That’s the term an active-duty 22-year vet used when he called the show tonight, saying he felt like the House GOP had kicked him in the stomach and that the 99% of American that hasn’t served in the military is abandoning the 1% that has by signing on quietly to the broken promises embedded in the House GOP budget “deal.” (The audio and transcript of my debate about the deal with House Budget Chair Paul Ryan will be available shortly in the post below.) “I see the flag pins and I hear the ‘thanks for your service,'” he added, “but the limited liability patriotism folks are nowhere to be found when the Congress decides the career military can take the hit.”
His call followed that of a 19 year-USMC active duty caller, who was sitting next to his 15 year old son. This man had deployed either six or seven times since 9/11 (he could;’t recall on short notice) and he couldn’t believe what he heard Chairman Ryan saying about the cuts headed his way. I asked if they amounted to hundreds of dollars a month for each month of the next 20 years of his retirement and he said yes. I put pen to paper a little bit later and think he and I underestimated the monthly blow. Senator Lindsey Graham (audio and transcript also below) estimated the out-of-pocket loss to a 20 year E-7 Master Sergeant at $80,000 between the ages of 42 and 62. Small change to a lobbyist. College education for the kids of the career NCO.
I did not enjoy clashing with Chairman Ryan or blasting the House GOP. But the idea that the first (and in this “deal” only) step in tackling a $17 trillion debt is to carve $6 billion from career military after 13 years of war, or that –and this argument was made by Chairman Ryan– Pentagon readiness depends upon cutting the retirement of the men and women who have fought the war, well, these ideas deeply offended the active duty listeners in my audience, as did the argument that they are seeing an entitlement reformed when they know that their promised and owed deferred compensation is being slashed. No individual in the private sector would stand by when such an employment contract was breached. The military has no choice but to accept the bitter medicine and keep doing they collective duty.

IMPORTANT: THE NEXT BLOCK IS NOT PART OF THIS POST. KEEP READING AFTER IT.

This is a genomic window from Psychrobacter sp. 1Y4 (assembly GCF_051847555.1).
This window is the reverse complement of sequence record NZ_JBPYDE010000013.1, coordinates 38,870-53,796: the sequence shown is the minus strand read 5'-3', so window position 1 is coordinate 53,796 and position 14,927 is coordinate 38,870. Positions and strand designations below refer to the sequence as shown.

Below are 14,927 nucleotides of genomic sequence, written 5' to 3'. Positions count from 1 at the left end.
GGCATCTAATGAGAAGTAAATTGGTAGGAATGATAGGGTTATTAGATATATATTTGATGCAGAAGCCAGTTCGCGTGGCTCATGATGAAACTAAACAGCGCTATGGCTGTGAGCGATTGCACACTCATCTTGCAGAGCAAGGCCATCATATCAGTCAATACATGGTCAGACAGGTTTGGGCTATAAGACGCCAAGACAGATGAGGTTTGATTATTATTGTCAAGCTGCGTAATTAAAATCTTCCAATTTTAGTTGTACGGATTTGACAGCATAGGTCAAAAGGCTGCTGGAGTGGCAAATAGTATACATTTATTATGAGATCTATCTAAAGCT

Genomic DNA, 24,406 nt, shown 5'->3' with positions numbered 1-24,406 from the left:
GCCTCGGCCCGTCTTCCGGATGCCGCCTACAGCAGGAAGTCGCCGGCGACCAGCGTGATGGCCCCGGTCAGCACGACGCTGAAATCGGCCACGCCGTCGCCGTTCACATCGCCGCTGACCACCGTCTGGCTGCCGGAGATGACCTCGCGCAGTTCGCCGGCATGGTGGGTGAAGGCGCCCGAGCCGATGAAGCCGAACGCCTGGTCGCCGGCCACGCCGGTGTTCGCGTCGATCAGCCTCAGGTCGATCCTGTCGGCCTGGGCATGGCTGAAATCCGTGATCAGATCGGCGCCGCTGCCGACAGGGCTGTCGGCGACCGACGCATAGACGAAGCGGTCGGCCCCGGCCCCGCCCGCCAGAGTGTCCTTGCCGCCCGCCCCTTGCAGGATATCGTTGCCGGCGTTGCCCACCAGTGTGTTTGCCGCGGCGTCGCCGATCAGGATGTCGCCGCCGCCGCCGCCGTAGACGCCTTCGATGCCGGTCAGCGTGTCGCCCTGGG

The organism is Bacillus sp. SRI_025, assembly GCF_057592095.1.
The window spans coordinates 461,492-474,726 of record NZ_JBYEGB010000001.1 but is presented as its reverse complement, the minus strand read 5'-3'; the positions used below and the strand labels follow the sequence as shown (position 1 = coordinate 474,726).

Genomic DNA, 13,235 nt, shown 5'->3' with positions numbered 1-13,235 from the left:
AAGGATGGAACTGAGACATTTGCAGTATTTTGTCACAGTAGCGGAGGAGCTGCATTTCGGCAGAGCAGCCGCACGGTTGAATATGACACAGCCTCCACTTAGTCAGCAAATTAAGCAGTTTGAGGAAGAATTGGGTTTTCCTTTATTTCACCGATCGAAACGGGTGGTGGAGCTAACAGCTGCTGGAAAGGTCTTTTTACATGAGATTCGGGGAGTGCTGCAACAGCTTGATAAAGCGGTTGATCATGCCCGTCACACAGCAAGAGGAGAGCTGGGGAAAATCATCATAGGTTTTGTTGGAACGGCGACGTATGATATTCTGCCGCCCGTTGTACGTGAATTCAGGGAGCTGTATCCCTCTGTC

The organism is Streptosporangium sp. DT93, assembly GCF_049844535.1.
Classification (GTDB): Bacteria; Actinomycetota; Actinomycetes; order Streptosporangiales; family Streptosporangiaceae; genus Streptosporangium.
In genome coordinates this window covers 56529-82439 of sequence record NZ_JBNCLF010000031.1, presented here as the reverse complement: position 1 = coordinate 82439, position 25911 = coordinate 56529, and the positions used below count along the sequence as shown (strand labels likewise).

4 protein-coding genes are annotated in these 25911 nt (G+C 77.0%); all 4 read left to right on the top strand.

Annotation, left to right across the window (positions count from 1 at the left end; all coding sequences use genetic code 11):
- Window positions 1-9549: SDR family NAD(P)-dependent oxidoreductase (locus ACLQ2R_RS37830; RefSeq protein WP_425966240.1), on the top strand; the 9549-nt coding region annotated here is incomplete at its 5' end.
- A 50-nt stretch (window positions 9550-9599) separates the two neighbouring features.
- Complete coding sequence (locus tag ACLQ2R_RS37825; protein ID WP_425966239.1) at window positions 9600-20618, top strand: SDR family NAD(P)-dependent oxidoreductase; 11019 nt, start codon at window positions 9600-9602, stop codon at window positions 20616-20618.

National Review’s Jonah Goldberg rightly challenged me to admit that what I am arguing for is that a particular interest –in this case a genuinely “special” interest– deserves unique treatment. I accept the fact that I am arguing that the career military is a uniquely valuable slice of the American mosaic, but I reject the idea that this is “special pleading” for the run-of-the-mile “special interest.” These men and women earned the deals they signed up for, and the various pay raises and veterans benefits that Chairman Ryan cited were not bonuses or pats on the back, but decisions made to keep the force in the field and staffed by brave men and women that have sacrificed much and more than anyone else. To cut their retirement benefits is unjust. It is shameful. And it will haunt the GOP for years to come. As it should.
62 House members voted against the outlines of this deal when it was first presented in December. Many of us did not object to the budget truce because the head fake was that the attack on the career military would be changed. Only a small part of cut was deleted. The 62 will hopefully grow, and hopefully some member of the Senate will go Paul/Cruz on the deal tomorrow when it heads to the senate floor and explain exactly what is happening. Most of the people being slammed by this deal have on many occasions stood at their posts a lot longer than 12 hours in a row. Hopefully one or more senators will think their service deserves at least token resistance.